Universiteit Leiden

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Research project

Global Abolitionisms Network

The Global Abolitionisms Network has been established to link scholars from across the world and across disciplines who are working on antislavery activism and abolitionism.

Maartje Janse

The Global Abolitionisms Network is an international network of scholars working on antislavery activism and abolitionism. It is affiliated to the recently established Leiden Slavery Studies Association. The network and the activities it develops are meant as the first steps towards consolidating the study of abolitionisms under a new framework, paradigm, or research program that we call “Global Abolitionisms.” Simply put, our idea is that this framework will advance the scholarly debate by doing justice both to difference between varieties of abolitionist ideas and practices and their complex interconnectedness.

There is a critical mass of new research on abolitionism. “Classical” Anglo-American abolitionism has been re-envisioned in recent work and abolitionisms in other locales and time periods have been brought more clearly to the analytical spotlight. We see our first task as systematizing and organizing this accumulated critical mass of new work and believe that a “Global Abolitionisms” perspective will work well as an overarching framework to consolidate thus a new state of the art. In more pragmatic terms, we also think of this network as the means to facilitate and intensify communication between the growing number of students of various abolitionisms, creating thus the condition for new creativity, discoveries, and collaborations.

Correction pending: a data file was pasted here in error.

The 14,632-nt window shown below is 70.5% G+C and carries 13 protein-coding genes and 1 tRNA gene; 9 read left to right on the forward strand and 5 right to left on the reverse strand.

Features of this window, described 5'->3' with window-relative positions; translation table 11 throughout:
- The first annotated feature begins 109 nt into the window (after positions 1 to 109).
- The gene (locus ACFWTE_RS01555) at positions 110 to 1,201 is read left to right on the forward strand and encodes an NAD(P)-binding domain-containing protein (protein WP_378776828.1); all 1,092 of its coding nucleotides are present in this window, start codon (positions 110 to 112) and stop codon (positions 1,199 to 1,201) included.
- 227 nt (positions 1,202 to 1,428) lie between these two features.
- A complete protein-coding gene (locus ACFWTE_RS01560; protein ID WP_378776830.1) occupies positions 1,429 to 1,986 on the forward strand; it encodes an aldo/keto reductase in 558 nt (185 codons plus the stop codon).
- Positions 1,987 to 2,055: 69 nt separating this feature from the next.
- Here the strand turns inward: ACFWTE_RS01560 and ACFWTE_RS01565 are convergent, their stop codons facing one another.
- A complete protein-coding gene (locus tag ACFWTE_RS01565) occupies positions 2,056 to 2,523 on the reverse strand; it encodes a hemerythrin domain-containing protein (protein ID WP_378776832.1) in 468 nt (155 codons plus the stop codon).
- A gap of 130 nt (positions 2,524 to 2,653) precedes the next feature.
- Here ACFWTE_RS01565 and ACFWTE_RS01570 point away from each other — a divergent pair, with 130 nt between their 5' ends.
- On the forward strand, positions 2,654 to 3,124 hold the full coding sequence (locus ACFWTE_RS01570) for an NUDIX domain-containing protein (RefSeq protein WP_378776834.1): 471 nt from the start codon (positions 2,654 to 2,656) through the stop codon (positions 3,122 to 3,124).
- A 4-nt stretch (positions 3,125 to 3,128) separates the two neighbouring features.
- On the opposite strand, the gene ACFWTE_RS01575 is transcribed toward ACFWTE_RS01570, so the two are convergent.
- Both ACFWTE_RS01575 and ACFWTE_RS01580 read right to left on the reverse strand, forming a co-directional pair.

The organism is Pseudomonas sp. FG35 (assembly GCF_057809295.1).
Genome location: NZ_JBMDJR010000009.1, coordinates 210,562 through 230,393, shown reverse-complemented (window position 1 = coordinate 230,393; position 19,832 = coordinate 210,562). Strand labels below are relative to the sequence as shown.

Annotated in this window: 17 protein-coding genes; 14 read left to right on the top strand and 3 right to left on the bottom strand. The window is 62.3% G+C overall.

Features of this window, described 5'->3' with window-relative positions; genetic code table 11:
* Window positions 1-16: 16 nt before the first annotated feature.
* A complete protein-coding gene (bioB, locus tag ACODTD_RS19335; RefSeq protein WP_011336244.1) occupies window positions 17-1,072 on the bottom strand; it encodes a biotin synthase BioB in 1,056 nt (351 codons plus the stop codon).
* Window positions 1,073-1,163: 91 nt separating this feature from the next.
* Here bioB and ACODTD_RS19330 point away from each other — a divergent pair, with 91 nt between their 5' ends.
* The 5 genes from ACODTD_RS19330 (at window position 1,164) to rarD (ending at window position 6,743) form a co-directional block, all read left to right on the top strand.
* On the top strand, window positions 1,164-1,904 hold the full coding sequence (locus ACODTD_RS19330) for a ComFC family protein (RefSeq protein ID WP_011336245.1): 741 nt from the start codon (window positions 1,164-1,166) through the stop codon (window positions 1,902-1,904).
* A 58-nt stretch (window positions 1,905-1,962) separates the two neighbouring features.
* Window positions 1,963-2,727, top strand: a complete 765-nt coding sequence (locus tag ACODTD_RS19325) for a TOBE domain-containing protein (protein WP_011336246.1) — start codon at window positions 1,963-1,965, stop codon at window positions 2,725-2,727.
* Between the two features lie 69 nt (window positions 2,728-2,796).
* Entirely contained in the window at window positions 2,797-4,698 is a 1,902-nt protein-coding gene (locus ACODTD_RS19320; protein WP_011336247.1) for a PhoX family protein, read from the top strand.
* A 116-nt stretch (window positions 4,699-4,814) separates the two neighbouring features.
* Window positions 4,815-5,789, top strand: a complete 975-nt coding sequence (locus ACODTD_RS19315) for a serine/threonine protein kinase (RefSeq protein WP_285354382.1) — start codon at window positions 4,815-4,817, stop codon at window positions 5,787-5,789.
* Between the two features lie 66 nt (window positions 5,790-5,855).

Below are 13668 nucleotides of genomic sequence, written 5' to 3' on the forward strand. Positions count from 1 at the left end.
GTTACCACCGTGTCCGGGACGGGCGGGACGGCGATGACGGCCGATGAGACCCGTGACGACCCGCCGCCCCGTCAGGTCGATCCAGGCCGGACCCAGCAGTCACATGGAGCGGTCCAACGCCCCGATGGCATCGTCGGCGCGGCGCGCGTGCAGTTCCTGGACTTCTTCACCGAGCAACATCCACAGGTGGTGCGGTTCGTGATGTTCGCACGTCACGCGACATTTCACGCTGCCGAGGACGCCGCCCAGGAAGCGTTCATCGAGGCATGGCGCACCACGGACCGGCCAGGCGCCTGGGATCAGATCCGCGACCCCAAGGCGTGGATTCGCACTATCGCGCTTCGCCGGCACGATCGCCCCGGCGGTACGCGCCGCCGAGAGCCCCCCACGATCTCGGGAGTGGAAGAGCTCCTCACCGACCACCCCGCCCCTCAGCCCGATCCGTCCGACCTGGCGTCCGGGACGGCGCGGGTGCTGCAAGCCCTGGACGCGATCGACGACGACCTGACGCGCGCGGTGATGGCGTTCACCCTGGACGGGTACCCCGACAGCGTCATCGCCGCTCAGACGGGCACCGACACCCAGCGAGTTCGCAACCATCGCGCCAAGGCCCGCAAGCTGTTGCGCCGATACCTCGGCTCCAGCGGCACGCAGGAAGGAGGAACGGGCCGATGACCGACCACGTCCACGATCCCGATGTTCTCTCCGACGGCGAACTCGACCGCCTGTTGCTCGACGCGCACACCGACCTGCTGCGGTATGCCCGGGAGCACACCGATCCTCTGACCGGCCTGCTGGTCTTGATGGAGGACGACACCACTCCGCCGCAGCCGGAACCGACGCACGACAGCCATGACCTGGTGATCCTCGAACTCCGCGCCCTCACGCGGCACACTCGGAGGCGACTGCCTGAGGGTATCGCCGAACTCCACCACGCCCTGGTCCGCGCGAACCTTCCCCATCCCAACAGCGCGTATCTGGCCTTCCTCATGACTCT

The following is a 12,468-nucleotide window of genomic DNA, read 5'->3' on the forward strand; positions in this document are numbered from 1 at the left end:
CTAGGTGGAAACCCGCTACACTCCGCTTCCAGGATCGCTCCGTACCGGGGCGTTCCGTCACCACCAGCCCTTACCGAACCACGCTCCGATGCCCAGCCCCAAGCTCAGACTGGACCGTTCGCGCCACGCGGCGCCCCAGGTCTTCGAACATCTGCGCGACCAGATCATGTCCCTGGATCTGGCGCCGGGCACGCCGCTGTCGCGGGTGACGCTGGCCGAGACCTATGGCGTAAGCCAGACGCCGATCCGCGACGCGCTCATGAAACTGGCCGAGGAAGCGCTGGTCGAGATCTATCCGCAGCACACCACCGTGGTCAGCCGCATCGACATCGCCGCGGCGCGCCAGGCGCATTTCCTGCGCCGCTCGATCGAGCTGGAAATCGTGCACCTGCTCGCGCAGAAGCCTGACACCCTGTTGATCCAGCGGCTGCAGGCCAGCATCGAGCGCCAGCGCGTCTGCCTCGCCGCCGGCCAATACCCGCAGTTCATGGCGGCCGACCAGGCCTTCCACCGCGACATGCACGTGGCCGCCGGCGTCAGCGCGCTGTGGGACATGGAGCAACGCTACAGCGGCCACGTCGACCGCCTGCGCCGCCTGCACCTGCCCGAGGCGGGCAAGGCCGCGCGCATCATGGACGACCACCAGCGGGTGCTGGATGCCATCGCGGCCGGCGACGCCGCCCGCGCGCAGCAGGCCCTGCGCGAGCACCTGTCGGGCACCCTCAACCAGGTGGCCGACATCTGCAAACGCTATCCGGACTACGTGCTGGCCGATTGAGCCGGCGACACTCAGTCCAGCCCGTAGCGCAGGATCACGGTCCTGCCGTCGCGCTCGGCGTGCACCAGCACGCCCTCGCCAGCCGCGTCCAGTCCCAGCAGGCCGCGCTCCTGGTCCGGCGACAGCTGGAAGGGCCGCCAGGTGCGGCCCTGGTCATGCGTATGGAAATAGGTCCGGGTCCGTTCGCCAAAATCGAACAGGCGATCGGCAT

Membership of the network is free and open to anyone. We invite all scholars with an interest in abolitionism to join our network by signing up here. Institutional affiliations are welcomed as well.

The Global Abolitionisms Network, an initiative of the Leiden Slavery Studies Association, is coordinated by

  • Maartje Janse, History Department Leiden University,
  • Peter Stamatov, Institute of Sociology, NYU Abu Dhabi / Universidad Carlos III de Madrid
  • Angela Alonso, Department of Sociology, University of São Paulo
  • Richard Huzzey, History Department University of Liverpool,
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